Bipartisan Pro Bono Legislation Receives First Hearing In Ohio House Committee
Legislation incentivizes lawyers, law firms to represent impoverished clients
 
 

COLUMBUS—State Representatives Jeffery Rezabek (R-Clayton) and John M. Rogers (D-Mentor-on-the-Lake) this week testified in support of House Bill 232, bipartisan legislation that allows lawyers or law firms to claim a tax deduction for engaging in pro bono work and providing certain legal services for impoverished clients through a legal aid entity.
 
“I want to thank Rep. Rogers for allowing me join him in this effort to provide more legal assistance to those who cannot afford it in civil cases,” said Rezabek. “This piece of legislation serves as the next step in attempting to provide justice for all.”


Ohio Legal Aid provides legal assistance for in-need Ohioans who could otherwise not afford legal counsel on their own. Thousands of Ohio attorneys each year volunteer countless hours of their time through a legal aid entity when offering their assistance and professional services pro bono.


“Plaintiffs who have experienced harassment, divorce, and many other civil injustices may lose winnable cases because they do not have the financial means to afford legal counsel,” said Rogers. “Ohio Legal Aid provides an opportunity for attorneys to donate their time and skills to assist those who would otherwise be left behind in the complex web of the legal system.”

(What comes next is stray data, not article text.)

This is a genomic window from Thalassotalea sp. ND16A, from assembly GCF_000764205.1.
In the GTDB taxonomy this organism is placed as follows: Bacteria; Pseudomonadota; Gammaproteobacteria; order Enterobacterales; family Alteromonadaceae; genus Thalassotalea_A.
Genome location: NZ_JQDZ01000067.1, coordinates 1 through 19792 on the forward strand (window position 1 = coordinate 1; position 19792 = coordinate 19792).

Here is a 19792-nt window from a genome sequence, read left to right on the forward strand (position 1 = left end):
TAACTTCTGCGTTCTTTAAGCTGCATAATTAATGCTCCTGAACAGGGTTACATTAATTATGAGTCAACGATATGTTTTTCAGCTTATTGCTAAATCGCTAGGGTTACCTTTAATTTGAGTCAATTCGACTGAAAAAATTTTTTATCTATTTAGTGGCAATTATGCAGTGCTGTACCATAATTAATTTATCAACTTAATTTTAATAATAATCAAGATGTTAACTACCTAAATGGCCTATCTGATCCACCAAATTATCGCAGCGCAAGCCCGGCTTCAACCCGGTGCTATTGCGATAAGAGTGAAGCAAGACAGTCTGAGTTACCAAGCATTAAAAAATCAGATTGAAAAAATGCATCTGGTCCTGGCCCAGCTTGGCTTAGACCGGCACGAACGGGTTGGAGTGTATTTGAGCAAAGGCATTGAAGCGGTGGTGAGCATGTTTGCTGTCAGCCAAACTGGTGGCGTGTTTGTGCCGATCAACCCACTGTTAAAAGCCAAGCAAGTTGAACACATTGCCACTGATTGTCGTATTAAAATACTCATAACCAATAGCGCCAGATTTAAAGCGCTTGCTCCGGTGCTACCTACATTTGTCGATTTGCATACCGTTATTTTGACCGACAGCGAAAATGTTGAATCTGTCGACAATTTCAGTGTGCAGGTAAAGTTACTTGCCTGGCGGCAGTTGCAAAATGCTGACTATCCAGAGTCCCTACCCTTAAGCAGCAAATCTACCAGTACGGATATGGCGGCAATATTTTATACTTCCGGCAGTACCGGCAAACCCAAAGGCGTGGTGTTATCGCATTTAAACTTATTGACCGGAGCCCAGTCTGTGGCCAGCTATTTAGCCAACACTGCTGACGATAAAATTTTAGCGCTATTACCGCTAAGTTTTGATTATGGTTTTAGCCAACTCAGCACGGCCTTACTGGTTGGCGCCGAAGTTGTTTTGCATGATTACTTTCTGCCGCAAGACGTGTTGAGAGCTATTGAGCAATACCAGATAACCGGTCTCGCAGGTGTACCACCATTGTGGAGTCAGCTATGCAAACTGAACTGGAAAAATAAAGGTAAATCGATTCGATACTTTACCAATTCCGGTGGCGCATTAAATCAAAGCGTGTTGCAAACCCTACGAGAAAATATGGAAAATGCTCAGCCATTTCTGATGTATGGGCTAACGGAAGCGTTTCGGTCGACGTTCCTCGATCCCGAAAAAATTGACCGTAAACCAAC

The Ohio Supreme Court recently began offering limited Continuing Legal Education (CLE) credit for pro bono work; however, CLE credit seldom reflects the true amount of time and cost of the pro bono work attorneys provide.
 
“Because of limited resources, many legal aid entities have to turn away a vast amount of low-income individuals seeking help with important legal matters,” said Rogers. “I believe it is important that we continue to support pro bono entities and expand access for those who need legal representation.”
 
House Bill 232 specifies a $10,000 annual tax deduction limit and includes a sunset clause six years after the bill is enacted.

 
 
 
  
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